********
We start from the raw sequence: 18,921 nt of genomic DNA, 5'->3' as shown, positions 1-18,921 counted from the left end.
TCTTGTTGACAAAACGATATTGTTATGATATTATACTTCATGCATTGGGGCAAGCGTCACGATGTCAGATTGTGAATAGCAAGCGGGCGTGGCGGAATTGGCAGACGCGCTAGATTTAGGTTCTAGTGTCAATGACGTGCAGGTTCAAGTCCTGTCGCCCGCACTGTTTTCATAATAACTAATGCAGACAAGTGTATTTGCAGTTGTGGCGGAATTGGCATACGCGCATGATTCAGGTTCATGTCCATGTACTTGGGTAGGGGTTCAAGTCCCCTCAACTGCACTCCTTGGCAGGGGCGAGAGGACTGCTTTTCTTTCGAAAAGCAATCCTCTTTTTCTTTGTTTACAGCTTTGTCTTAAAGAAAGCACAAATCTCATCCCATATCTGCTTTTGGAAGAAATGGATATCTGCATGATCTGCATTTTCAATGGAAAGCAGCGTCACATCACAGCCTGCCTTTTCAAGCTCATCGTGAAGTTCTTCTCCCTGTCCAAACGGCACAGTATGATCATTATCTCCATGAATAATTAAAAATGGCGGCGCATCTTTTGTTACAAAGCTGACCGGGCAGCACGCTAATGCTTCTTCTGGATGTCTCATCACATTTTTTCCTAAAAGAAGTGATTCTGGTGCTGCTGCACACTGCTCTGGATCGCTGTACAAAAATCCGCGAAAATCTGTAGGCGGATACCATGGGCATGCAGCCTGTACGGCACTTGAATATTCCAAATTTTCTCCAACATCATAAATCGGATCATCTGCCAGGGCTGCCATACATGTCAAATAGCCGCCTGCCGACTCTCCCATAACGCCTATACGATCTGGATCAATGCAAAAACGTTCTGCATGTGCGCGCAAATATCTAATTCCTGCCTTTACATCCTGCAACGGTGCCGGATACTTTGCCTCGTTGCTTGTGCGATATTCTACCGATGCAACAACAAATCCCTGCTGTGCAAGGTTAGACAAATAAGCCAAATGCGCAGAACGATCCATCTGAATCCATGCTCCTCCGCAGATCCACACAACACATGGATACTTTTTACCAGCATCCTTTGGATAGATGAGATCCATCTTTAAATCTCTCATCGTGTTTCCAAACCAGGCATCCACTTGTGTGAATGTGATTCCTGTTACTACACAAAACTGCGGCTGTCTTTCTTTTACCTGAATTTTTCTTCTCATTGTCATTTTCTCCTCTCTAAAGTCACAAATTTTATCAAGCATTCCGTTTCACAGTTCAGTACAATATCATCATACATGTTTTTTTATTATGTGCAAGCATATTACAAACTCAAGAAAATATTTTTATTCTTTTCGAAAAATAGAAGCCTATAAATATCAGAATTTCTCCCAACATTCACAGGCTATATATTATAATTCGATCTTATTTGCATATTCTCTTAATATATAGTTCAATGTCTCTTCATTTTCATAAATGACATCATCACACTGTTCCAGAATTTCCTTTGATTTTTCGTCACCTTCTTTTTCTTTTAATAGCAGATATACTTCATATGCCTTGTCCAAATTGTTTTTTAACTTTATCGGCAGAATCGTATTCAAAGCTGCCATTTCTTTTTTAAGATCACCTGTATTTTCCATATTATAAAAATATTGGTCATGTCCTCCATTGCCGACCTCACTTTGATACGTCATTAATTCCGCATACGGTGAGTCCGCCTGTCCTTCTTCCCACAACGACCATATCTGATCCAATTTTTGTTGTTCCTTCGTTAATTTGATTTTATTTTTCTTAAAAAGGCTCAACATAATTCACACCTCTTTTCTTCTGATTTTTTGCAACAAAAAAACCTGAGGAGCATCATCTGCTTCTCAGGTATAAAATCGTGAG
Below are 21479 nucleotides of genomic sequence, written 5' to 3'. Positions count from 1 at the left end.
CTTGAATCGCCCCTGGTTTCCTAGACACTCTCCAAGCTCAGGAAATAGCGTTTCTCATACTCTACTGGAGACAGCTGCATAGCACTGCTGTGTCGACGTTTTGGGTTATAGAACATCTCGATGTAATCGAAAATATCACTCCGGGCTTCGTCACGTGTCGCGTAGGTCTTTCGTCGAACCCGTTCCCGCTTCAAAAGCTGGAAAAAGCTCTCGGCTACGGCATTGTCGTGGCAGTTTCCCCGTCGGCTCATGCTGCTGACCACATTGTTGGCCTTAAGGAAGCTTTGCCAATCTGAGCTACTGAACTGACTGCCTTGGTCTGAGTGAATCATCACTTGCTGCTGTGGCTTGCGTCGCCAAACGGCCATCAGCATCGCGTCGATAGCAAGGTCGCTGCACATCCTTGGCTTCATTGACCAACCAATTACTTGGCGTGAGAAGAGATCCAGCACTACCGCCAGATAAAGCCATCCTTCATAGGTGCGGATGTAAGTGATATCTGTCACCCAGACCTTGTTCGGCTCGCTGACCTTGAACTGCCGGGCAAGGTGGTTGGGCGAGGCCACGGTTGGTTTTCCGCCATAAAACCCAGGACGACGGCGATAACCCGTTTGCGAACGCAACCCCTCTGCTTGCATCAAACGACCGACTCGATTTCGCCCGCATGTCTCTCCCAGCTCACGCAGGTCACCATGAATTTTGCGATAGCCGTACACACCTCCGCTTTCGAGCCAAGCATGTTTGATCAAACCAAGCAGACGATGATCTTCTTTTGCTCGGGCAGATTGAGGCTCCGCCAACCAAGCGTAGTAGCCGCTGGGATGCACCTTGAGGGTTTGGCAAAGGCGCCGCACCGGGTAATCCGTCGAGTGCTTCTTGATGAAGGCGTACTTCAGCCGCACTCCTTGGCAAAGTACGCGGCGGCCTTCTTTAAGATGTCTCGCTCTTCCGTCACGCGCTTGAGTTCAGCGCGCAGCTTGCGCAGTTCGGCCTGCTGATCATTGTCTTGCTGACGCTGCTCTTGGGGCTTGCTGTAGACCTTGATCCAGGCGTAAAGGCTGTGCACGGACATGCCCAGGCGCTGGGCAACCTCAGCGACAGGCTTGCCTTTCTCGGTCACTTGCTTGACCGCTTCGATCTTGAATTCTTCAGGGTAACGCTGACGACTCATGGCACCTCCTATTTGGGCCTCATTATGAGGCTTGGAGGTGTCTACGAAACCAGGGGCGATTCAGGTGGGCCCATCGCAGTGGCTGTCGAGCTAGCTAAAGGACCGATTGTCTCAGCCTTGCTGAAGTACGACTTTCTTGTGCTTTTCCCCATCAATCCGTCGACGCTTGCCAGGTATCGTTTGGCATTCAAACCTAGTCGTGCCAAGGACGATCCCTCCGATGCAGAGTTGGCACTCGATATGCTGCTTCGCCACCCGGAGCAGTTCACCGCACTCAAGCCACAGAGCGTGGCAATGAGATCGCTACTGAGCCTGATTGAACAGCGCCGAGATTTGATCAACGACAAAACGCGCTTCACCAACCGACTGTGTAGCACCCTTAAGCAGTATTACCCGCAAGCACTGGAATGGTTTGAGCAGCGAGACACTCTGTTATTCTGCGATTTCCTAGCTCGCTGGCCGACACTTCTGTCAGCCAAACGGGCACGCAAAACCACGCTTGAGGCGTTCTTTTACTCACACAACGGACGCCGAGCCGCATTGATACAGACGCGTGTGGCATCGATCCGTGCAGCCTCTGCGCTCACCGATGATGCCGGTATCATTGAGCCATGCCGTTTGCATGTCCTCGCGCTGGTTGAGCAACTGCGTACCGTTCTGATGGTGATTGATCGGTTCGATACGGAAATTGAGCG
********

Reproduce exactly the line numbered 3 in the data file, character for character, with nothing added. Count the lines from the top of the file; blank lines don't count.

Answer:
Below are 21479 nucleotides of genomic sequence, written 5' to 3'. Positions count from 1 at the left end.